New York and Beyond

It is getting close to the holidays, which, for my wife and I, means a trip. We get out of town for Christmas instead of try to choose between our five families (two sets of divorced parents and my sister with the only niece and nephew). It works well, but it means I spend the weeks leading up to when we leave frantically trying to get everything done.
That was the story this last weekend: we went to New York to see my wife’s family. That will be the story next weekend, when we take my niece for the weekend to give my sister a break. And then we are headed to Mexico for a few weeks of thermal restoration.
So my LPJ work is likely to be spotty until I get back. Or, if I wind up taking my computer, it might just have a different flavor.

I wanted to get this out there, however, before I get busy again. (Lots going on today. There were several drug related arrests this weekend, and the third person allegedly involved in the home invasion was arrested. Busy day.)
I was in New York, at a birthday party for one of my step-in-laws, when someone asked me what I do. I described working for the paper, and they were interested in Berlin. I described the city as best I could, including its challenges, and several people sat in rapt attention. My description of a pace of life and a world where everyone knows one another obviously uncovered a nostalgia many of the urbanites had worked to bury. I described many of the things I describe on here, and they were amazed such a place still exists.
Berlin has problems: landlords, jobs, drugs, poverty. But it also is so special. I really do think many people in Berlin don’t realize it is because they don’t leave often enough. They don’t spend enough time in the high speed world, where it’s more important to avoid eye contact with a stranger than it is to avoid bumping into them.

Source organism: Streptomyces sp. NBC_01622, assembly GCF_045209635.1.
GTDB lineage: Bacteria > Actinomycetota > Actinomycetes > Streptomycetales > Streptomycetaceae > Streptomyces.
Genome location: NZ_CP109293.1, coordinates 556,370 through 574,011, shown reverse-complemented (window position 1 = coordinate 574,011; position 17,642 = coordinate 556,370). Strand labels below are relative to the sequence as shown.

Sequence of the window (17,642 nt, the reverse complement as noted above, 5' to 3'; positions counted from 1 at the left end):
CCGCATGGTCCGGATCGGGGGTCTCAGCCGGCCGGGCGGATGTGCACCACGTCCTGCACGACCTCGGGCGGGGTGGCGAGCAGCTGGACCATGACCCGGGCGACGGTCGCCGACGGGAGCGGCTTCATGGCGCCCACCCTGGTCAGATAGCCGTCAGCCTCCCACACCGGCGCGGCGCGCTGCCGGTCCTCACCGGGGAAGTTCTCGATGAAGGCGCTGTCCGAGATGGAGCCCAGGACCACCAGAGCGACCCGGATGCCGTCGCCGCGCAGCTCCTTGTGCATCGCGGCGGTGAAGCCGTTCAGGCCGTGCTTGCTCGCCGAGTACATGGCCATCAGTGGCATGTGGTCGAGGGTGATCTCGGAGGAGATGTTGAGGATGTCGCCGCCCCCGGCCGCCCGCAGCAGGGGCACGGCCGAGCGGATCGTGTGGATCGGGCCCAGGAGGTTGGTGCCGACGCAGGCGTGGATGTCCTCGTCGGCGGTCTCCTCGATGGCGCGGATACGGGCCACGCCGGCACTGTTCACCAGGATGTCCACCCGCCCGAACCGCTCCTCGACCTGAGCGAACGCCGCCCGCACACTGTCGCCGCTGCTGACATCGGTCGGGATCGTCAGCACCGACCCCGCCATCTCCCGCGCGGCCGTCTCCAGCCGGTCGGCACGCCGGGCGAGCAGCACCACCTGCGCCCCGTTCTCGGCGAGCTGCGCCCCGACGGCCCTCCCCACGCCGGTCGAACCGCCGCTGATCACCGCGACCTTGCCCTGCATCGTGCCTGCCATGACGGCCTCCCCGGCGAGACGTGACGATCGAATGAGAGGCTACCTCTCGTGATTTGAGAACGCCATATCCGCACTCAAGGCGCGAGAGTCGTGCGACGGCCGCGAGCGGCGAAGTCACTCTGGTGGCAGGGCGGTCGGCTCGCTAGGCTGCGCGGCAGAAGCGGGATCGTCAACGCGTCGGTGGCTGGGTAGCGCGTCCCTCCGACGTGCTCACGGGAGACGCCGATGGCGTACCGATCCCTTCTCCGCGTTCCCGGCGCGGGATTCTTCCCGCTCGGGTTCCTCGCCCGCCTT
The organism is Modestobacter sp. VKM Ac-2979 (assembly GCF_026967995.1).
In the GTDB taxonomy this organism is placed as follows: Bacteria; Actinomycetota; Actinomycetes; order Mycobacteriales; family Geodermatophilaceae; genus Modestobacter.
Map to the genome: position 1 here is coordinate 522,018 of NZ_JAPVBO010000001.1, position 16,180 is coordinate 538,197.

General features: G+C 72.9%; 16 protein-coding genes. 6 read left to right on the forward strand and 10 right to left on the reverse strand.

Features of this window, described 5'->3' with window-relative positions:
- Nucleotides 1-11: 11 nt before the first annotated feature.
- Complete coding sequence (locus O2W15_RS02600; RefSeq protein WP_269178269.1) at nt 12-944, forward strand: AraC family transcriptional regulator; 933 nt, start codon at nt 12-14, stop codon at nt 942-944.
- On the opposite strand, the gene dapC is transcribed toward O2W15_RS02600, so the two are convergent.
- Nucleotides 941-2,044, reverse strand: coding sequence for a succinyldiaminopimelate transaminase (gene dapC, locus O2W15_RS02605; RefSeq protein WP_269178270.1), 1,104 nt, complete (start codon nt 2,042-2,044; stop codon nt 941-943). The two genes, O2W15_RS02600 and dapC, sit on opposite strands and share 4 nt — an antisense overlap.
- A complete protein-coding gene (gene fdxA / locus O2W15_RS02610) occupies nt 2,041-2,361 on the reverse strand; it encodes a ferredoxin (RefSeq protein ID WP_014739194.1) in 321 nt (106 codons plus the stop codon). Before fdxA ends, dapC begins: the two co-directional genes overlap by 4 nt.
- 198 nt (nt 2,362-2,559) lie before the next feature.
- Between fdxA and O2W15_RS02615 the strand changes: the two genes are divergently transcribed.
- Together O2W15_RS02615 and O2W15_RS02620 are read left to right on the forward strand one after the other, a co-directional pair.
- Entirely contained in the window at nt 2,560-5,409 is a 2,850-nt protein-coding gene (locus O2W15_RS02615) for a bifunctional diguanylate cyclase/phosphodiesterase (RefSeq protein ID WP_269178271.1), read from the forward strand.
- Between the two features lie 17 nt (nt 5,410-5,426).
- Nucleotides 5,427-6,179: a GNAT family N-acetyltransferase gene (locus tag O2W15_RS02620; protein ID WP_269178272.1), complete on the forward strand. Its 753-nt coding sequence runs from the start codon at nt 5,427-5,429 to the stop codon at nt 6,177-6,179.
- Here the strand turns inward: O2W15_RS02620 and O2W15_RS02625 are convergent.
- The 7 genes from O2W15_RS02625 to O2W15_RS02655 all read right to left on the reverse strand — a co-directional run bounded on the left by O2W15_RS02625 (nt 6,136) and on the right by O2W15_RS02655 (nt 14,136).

I like leaving Berlin, because every time I come back. I drive into a town that feels like it is perpetually waking up, never moving at the full speed of the day. It is a treasure, and when I tell people about it they act I’m talking about Narnia or Atlantis. That pace, which Berlin takes for granted, is what so many people are yearning for. I can’t help but enjoy the fact that I get paid to come up and slow down every day.

Dirty to Clean (or Reborn)

Good signs are spreading through Berlin. The properties at 90 and 92 Main St. were cleaned up with Neighborhood Stabilization Program money. Notre Dame was cleaned up with an EPA Brownfields grant. The property on High Street was cleaned up by the land owner. Berlin has things to smile about. These aren’t the most recent photos by any means, but it’s clear the work has been progressing. Under storm clouds and winter skies it might be hard to recognize, but slowly the city is riding itself of its most decrepit eyesores. Sometimes it just takes someone pointing it out before you notice it.